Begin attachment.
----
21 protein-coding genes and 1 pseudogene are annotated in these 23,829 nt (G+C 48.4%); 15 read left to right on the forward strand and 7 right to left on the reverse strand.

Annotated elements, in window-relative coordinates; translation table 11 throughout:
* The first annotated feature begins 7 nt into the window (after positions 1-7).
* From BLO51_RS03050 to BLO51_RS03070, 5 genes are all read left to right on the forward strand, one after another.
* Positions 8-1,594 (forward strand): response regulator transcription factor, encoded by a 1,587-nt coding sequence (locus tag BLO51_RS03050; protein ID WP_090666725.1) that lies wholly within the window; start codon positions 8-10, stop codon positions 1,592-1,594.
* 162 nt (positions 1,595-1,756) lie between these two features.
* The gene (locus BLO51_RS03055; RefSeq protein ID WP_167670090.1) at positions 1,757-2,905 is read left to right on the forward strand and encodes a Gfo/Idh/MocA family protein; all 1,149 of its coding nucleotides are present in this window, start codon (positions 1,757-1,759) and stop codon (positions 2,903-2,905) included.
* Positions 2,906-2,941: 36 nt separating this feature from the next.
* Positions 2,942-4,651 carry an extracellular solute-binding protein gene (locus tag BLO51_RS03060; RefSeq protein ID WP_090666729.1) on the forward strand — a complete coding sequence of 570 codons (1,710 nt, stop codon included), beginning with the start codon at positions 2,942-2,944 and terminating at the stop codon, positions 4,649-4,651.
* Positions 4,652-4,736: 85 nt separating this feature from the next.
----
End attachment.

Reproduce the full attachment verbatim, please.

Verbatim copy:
21 protein-coding genes and 1 pseudogene are annotated in these 23,829 nt (G+C 48.4%); 15 read left to right on the forward strand and 7 right to left on the reverse strand.

Annotated elements, in window-relative coordinates; translation table 11 throughout:
* The first annotated feature begins 7 nt into the window (after positions 1-7).
* From BLO51_RS03050 to BLO51_RS03070, 5 genes are all read left to right on the forward strand, one after another.
* Positions 8-1,594 (forward strand): response regulator transcription factor, encoded by a 1,587-nt coding sequence (locus tag BLO51_RS03050; protein ID WP_090666725.1) that lies wholly within the window; start codon positions 8-10, stop codon positions 1,592-1,594.
* 162 nt (positions 1,595-1,756) lie between these two features.
* The gene (locus BLO51_RS03055; RefSeq protein ID WP_167670090.1) at positions 1,757-2,905 is read left to right on the forward strand and encodes a Gfo/Idh/MocA family protein; all 1,149 of its coding nucleotides are present in this window, start codon (positions 1,757-1,759) and stop codon (positions 2,903-2,905) included.
* Positions 2,906-2,941: 36 nt separating this feature from the next.
* Positions 2,942-4,651 carry an extracellular solute-binding protein gene (locus tag BLO51_RS03060; RefSeq protein ID WP_090666729.1) on the forward strand — a complete coding sequence of 570 codons (1,710 nt, stop codon included), beginning with the start codon at positions 2,942-2,944 and terminating at the stop codon, positions 4,649-4,651.
* Positions 4,652-4,736: 85 nt separating this feature from the next.